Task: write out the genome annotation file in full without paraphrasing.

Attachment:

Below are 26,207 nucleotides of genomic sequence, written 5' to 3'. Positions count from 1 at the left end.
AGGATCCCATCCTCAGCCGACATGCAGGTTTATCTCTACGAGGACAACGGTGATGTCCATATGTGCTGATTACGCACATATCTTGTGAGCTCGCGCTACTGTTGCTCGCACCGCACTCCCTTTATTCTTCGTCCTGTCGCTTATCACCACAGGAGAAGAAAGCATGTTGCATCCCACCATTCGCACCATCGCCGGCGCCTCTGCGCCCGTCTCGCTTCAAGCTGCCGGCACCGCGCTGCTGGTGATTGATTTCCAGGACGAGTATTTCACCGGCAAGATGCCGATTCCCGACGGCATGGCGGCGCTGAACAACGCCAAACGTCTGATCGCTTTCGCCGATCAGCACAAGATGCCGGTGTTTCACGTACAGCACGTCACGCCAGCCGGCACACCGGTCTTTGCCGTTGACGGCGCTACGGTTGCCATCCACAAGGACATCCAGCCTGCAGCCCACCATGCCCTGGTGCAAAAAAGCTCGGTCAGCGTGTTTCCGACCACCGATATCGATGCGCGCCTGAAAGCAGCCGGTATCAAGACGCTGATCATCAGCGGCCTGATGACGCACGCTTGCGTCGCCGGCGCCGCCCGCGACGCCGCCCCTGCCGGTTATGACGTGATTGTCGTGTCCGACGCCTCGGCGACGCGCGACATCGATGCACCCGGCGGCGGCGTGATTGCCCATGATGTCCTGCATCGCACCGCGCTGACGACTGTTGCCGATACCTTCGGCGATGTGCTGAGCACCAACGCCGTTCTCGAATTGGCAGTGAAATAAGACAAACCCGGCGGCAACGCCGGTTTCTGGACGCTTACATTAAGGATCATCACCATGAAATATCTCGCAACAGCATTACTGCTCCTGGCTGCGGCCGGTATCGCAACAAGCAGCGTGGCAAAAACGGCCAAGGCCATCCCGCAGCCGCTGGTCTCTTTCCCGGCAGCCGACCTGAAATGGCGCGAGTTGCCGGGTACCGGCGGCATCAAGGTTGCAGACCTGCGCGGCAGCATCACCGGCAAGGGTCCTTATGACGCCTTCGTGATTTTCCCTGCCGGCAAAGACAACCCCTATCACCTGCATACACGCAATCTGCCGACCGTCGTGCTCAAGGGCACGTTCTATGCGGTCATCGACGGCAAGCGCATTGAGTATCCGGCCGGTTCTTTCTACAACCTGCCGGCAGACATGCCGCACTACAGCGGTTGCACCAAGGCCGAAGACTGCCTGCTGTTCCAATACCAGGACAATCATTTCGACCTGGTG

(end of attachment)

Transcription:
Below are 26,207 nucleotides of genomic sequence, written 5' to 3'. Positions count from 1 at the left end.
AGGATCCCATCCTCAGCCGACATGCAGGTTTATCTCTACGAGGACAACGGTGATGTCCATATGTGCTGATTACGCACATATCTTGTGAGCTCGCGCTACTGTTGCTCGCACCGCACTCCCTTTATTCTTCGTCCTGTCGCTTATCACCACAGGAGAAGAAAGCATGTTGCATCCCACCATTCGCACCATCGCCGGCGCCTCTGCGCCCGTCTCGCTTCAAGCTGCCGGCACCGCGCTGCTGGTGATTGATTTCCAGGACGAGTATTTCACCGGCAAGATGCCGATTCCCGACGGCATGGCGGCGCTGAACAACGCCAAACGTCTGATCGCTTTCGCCGATCAGCACAAGATGCCGGTGTTTCACGTACAGCACGTCACGCCAGCCGGCACACCGGTCTTTGCCGTTGACGGCGCTACGGTTGCCATCCACAAGGACATCCAGCCTGCAGCCCACCATGCCCTGGTGCAAAAAAGCTCGGTCAGCGTGTTTCCGACCACCGATATCGATGCGCGCCTGAAAGCAGCCGGTATCAAGACGCTGATCATCAGCGGCCTGATGACGCACGCTTGCGTCGCCGGCGCCGCCCGCGACGCCGCCCCTGCCGGTTATGACGTGATTGTCGTGTCCGACGCCTCGGCGACGCGCGACATCGATGCACCCGGCGGCGGCGTGATTGCCCATGATGTCCTGCATCGCACCGCGCTGACGACTGTTGCCGATACCTTCGGCGATGTGCTGAGCACCAACGCCGTTCTCGAATTGGCAGTGAAATAAGACAAACCCGGCGGCAACGCCGGTTTCTGGACGCTTACATTAAGGATCATCACCATGAAATATCTCGCAACAGCATTACTGCTCCTGGCTGCGGCCGGTATCGCAACAAGCAGCGTGGCAAAAACGGCCAAGGCCATCCCGCAGCCGCTGGTCTCTTTCCCGGCAGCCGACCTGAAATGGCGCGAGTTGCCGGGTACCGGCGGCATCAAGGTTGCAGACCTGCGCGGCAGCATCACCGGCAAGGGTCCTTATGACGCCTTCGTGATTTTCCCTGCCGGCAAAGACAACCCCTATCACCTGCATACACGCAATCTGCCGACCGTCGTGCTCAAGGGCACGTTCTATGCGGTCATCGACGGCAAGCGCATTGAGTATCCGGCCGGTTCTTTCTACAACCTGCCGGCAGACATGCCGCACTACAGCGGTTGCACCAAGGCCGAAGACTGCCTGCTGTTCCAATACCAGGACAATCATTTCGACCTGGTG